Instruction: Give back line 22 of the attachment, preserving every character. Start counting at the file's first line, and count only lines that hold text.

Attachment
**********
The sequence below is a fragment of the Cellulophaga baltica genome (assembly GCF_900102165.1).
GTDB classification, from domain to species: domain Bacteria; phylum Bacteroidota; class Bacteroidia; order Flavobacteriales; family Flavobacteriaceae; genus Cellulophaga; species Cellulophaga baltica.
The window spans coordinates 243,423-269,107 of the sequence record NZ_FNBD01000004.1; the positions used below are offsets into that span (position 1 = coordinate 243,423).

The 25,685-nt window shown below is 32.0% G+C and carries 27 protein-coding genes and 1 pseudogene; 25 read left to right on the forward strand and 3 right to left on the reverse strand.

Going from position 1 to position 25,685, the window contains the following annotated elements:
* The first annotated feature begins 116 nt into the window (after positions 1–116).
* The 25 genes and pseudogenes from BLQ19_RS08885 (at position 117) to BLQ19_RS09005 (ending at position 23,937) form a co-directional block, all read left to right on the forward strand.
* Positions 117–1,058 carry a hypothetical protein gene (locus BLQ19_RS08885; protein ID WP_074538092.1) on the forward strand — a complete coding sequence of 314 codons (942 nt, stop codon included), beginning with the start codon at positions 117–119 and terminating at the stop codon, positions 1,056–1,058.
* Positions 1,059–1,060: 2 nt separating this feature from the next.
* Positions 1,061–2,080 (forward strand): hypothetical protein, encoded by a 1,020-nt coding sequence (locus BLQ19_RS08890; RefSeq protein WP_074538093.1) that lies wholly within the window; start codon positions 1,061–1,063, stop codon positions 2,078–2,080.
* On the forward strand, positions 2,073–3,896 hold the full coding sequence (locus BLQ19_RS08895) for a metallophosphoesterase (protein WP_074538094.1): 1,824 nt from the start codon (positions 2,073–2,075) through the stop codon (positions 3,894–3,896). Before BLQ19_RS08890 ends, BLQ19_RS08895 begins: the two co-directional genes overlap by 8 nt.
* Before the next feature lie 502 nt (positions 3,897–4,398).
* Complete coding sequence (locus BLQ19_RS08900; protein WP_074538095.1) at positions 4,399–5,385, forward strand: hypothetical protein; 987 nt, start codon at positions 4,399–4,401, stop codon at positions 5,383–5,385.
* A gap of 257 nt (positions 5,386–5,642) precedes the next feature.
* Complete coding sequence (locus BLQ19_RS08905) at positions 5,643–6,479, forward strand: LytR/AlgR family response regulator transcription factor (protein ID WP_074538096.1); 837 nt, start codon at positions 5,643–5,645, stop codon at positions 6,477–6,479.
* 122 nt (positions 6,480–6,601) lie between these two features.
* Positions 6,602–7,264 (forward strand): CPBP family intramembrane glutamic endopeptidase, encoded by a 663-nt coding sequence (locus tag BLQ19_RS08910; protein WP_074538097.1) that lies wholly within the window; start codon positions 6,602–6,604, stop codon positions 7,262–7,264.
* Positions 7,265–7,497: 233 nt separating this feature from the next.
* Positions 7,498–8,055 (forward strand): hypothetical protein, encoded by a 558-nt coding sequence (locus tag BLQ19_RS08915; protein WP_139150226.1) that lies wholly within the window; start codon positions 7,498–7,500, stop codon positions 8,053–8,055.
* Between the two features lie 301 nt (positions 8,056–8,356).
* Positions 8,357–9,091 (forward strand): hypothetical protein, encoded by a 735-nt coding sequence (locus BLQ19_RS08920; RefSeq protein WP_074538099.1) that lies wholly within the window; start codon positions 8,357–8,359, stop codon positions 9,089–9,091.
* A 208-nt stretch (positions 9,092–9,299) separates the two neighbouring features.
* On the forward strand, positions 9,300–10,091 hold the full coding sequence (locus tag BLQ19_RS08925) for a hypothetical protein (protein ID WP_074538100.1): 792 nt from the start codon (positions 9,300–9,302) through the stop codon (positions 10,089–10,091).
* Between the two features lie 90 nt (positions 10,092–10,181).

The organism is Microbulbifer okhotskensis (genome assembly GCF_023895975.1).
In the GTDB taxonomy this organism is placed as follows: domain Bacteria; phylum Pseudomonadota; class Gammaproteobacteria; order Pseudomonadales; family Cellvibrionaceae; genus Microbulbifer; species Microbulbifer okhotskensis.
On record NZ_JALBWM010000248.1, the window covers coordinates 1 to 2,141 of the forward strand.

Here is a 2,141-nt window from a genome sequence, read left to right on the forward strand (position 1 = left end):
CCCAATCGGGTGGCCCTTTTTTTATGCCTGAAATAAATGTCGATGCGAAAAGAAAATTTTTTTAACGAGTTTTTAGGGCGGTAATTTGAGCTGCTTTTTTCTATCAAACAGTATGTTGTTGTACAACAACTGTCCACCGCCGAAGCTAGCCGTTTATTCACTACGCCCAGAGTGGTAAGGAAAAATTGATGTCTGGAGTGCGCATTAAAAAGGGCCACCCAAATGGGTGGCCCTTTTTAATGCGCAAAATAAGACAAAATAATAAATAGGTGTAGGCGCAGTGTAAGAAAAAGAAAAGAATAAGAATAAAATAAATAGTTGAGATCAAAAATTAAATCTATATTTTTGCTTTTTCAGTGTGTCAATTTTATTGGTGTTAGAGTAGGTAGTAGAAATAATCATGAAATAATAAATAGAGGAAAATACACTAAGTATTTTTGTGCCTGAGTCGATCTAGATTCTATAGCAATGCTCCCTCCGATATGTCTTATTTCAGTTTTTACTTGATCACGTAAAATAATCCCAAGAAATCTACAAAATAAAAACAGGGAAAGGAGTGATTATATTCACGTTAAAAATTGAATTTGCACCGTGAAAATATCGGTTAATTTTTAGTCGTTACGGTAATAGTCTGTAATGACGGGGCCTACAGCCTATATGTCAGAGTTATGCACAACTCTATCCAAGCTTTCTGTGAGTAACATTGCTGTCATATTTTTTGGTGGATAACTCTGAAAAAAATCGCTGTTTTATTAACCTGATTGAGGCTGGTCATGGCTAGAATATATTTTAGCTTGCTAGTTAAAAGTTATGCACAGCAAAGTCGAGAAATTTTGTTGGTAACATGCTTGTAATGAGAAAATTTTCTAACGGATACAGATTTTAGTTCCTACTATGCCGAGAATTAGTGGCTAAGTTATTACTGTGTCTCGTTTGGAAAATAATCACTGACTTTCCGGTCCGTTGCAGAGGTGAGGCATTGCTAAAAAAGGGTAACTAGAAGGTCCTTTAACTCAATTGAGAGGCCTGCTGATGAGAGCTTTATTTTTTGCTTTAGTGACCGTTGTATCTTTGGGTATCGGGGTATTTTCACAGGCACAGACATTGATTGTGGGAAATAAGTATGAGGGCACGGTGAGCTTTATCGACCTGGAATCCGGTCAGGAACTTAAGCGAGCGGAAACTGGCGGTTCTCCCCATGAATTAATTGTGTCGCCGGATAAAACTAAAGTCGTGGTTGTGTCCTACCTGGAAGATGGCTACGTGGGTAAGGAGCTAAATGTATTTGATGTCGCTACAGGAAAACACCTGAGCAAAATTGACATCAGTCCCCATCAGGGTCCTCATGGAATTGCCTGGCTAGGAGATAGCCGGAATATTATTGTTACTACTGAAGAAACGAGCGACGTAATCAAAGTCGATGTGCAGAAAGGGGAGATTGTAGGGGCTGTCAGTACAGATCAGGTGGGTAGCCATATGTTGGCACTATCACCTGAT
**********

* A 208-nt stretch (positions 9,092–9,299) separates the two neighbouring features.